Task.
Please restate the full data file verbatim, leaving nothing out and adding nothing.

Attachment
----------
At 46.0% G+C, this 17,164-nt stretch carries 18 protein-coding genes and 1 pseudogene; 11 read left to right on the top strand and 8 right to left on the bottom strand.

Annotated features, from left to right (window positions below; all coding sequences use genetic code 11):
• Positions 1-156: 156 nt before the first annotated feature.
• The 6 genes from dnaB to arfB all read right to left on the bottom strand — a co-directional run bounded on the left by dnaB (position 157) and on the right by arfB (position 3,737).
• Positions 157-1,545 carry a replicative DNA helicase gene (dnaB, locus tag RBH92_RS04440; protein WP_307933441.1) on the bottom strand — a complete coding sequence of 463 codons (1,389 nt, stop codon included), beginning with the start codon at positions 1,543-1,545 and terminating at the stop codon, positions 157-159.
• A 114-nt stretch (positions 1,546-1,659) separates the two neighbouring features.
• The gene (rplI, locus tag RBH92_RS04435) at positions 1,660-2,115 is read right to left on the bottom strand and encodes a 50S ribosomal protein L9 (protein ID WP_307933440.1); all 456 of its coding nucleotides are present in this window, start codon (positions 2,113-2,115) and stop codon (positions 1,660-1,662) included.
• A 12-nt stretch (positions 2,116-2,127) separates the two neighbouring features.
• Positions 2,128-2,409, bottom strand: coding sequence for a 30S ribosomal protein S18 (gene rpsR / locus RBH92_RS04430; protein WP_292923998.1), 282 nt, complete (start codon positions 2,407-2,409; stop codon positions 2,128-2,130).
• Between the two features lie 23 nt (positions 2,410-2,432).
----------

At 46.0% G+C, this 17,164-nt stretch carries 18 protein-coding genes and 1 pseudogene; 11 read left to right on the top strand and 8 right to left on the bottom strand.

Annotated features, from left to right (window positions below; all coding sequences use genetic code 11):
• Positions 1-156: 156 nt before the first annotated feature.
• The 6 genes from dnaB to arfB all read right to left on the bottom strand — a co-directional run bounded on the left by dnaB (position 157) and on the right by arfB (position 3,737).
• Positions 157-1,545 carry a replicative DNA helicase gene (dnaB, locus tag RBH92_RS04440; protein WP_307933441.1) on the bottom strand — a complete coding sequence of 463 codons (1,389 nt, stop codon included), beginning with the start codon at positions 1,543-1,545 and terminating at the stop codon, positions 157-159.
• A 114-nt stretch (positions 1,546-1,659) separates the two neighbouring features.
• The gene (rplI, locus tag RBH92_RS04435) at positions 1,660-2,115 is read right to left on the bottom strand and encodes a 50S ribosomal protein L9 (protein ID WP_307933440.1); all 456 of its coding nucleotides are present in this window, start codon (positions 2,113-2,115) and stop codon (positions 1,660-1,662) included.
• A 12-nt stretch (positions 2,116-2,127) separates the two neighbouring features.
• Positions 2,128-2,409, bottom strand: coding sequence for a 30S ribosomal protein S18 (gene rpsR / locus RBH92_RS04430; protein WP_292923998.1), 282 nt, complete (start codon positions 2,407-2,409; stop codon positions 2,128-2,130).
• Between the two features lie 23 nt (positions 2,410-2,432).